I simply say part is random and part is not. Which will decay next is random but the average rate of decay is not.

Mentor
A radioactive substance which has a half-life of, say 5 years, will 'certainly' decay to half its amount after 5 years

Who said/wrote 'certainly'? (If it wasn't you, that is)

Deepak K Kapur
That is, for large amounts the statistics predict that the observed half-life will be 5 years;

What is the reason for this?

'Large amount' is a relative term. When does amount become large, when we consider 100000 atoms or 100000000 etc.

Gold Member
The Casino will, "certainly" make money on roulette because of the 0 on the wheel. Individuals can still take vast levels of winnings away with them, though. There is no conflict between those two statements. You need to understand what statistics is actually telling you and appreciate that there is variation around a general trend.

Gold Member
What is the reason for this?

'Large amount' is a relative term. When does amount become large, when we consider 100000 atoms or 100000000 etc.

Look up the Law of Large Numbers ... it is a precise mathematical statement which applies in this situation.

Mentor
If we start out with N undecayed atoms, after one half-life we expect to have N/2 left. The actual number will probably not be exactly N/2 because of the randomness of the process. The statistics are exactly the same as with coin-tossing: the probability is 0.5 that any particular atom has not yet decayed, versus 0.5 for any particular coin coming up "heads."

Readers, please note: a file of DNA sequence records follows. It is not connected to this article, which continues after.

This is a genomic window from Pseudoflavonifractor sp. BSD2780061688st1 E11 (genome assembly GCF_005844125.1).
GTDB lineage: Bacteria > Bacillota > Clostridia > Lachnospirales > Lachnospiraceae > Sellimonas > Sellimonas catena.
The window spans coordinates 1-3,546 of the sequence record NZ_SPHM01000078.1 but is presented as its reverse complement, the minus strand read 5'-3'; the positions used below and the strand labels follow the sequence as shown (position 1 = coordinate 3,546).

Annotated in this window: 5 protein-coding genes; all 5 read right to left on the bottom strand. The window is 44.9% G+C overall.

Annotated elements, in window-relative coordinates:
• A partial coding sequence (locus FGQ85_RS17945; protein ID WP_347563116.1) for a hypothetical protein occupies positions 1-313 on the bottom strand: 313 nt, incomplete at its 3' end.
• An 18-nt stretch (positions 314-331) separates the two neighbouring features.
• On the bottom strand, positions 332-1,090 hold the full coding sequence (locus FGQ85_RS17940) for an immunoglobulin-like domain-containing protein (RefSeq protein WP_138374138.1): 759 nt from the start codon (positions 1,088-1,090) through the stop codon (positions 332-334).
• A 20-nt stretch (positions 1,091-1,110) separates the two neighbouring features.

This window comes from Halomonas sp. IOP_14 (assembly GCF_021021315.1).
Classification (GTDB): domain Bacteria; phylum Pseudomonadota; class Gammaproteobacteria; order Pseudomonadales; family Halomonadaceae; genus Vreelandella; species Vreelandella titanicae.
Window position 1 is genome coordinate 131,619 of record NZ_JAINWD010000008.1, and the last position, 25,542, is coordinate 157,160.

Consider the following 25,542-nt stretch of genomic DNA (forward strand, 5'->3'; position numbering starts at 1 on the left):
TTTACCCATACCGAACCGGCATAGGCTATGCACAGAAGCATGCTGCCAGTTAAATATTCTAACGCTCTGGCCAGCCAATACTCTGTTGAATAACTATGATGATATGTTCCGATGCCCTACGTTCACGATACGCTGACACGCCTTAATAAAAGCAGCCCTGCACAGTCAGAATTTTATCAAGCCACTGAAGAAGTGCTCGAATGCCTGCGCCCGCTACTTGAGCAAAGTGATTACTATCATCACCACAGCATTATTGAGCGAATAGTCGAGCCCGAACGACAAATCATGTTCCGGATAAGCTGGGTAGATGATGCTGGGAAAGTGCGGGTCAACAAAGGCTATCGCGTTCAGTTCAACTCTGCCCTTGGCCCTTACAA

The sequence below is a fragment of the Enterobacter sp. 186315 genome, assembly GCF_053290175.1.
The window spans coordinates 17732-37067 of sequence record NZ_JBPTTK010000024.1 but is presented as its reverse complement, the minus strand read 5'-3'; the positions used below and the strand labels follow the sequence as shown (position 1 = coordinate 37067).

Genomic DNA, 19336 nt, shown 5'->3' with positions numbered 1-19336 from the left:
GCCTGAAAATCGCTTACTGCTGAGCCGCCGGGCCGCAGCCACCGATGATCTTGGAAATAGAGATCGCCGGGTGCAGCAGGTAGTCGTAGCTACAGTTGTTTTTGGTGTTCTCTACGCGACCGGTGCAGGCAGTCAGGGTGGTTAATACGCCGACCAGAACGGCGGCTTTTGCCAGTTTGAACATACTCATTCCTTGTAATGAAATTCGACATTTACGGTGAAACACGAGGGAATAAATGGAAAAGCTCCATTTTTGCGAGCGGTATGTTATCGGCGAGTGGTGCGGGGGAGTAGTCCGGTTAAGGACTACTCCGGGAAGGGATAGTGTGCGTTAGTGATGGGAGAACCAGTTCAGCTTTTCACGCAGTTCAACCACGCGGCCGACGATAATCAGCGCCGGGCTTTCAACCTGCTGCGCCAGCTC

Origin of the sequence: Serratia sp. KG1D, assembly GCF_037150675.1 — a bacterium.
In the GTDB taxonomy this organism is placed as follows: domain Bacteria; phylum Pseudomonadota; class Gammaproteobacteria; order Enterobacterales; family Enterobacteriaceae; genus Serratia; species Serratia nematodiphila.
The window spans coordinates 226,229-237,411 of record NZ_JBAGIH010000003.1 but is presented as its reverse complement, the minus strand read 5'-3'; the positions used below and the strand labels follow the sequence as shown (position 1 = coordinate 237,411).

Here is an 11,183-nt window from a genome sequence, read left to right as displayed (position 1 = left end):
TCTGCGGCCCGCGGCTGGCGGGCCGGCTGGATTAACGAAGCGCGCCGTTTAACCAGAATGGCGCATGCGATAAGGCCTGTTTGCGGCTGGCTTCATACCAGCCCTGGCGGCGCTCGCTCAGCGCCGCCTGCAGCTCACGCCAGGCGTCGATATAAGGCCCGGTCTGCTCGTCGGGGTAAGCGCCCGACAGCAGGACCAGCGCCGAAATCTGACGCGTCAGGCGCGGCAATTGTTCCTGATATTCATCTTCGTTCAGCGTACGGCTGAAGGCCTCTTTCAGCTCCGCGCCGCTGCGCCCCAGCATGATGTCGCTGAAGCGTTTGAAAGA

It turns out that the standard deviation of the number left after one half-life is ##\sigma = \sqrt{N} / 2##. See for example the section "Statistical Uncertainties" in www.csupomona.edu/~pbsiegel/bio431/texnotes/chapter2.pdf‎ [Broken], in particular equation (21), ##\sigma^2 = Npq##. In this case p = q = 1/2.

Starting with 100 atoms, after one half-life you expect to have 50 ± 5, i.e. 50 ± 10% left.

Starting with 1000000 atoms, after one half-life you expect to have 500000 ± 500, i.e. 500000 ± 0.1% left.

Starting with 1020 atoms (< 0.001 mole), after one half-life you expect to have (5 x 1019) ± (5 x 109), i.e. (5 x 1019) ± 0.00000001% left.

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thegreenlaser
To put it another way, let's say you start out with 1000 atoms and the half life is 1 year. That is, there's a 50/50 chance that each atom will have decayed by the 1 year mark. After 1 year, there's still a chance that none of the atoms will have decayed, but the odds of that happening are one in 21000 or about one in 10301, which is ludicrously small. And 1000 isn't even that many atoms; in a 12 g sample of carbon you have around 6e23 atoms.

If we have a large number of atoms, then after one half-life we could find that any number of those atoms has decayed (anywhere from none to all), but probability tells us that it's extremely unlikely that the number of decayed atoms will be very far from half. Still, it's incorrect to say with 100% certainty that exactly half of the atoms will decay.